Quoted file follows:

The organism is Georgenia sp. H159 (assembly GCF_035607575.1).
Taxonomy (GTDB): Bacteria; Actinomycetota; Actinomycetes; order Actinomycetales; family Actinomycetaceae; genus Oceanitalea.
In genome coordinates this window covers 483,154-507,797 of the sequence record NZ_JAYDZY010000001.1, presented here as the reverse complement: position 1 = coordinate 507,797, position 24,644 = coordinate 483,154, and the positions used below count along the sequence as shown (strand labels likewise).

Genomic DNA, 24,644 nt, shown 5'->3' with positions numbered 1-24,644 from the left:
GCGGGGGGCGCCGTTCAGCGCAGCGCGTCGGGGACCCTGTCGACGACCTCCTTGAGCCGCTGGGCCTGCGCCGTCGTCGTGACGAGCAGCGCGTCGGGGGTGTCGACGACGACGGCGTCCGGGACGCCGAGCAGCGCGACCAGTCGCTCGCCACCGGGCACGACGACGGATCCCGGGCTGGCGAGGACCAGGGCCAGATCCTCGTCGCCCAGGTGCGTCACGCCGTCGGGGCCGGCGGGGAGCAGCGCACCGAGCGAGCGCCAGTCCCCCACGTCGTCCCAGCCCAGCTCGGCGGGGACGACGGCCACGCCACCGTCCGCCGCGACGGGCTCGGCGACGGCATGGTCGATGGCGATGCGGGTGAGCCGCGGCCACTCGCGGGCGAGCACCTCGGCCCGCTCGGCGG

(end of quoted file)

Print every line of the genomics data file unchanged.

The organism is Georgenia sp. H159 (assembly GCF_035607575.1).
Taxonomy (GTDB): Bacteria; Actinomycetota; Actinomycetes; order Actinomycetales; family Actinomycetaceae; genus Oceanitalea.
In genome coordinates this window covers 483,154-507,797 of the sequence record NZ_JAYDZY010000001.1, presented here as the reverse complement: position 1 = coordinate 507,797, position 24,644 = coordinate 483,154, and the positions used below count along the sequence as shown (strand labels likewise).

Genomic DNA, 24,644 nt, shown 5'->3' with positions numbered 1-24,644 from the left:
GCGGGGGGCGCCGTTCAGCGCAGCGCGTCGGGGACCCTGTCGACGACCTCCTTGAGCCGCTGGGCCTGCGCCGTCGTCGTGACGAGCAGCGCGTCGGGGGTGTCGACGACGACGGCGTCCGGGACGCCGAGCAGCGCGACCAGTCGCTCGCCACCGGGCACGACGACGGATCCCGGGCTGGCGAGGACCAGGGCCAGATCCTCGTCGCCCAGGTGCGTCACGCCGTCGGGGCCGGCGGGGAGCAGCGCACCGAGCGAGCGCCAGTCCCCCACGTCGTCCCAGCCCAGCTCGGCGGGGACGACGGCCACGCCACCGTCCGCCGCGACGGGCTCGGCGACGGCATGGTCGATGGCGATGCGGGTGAGCCGCGGCCACTCGCGGGCGAGCACCTCGGCCCGCTCGGCGG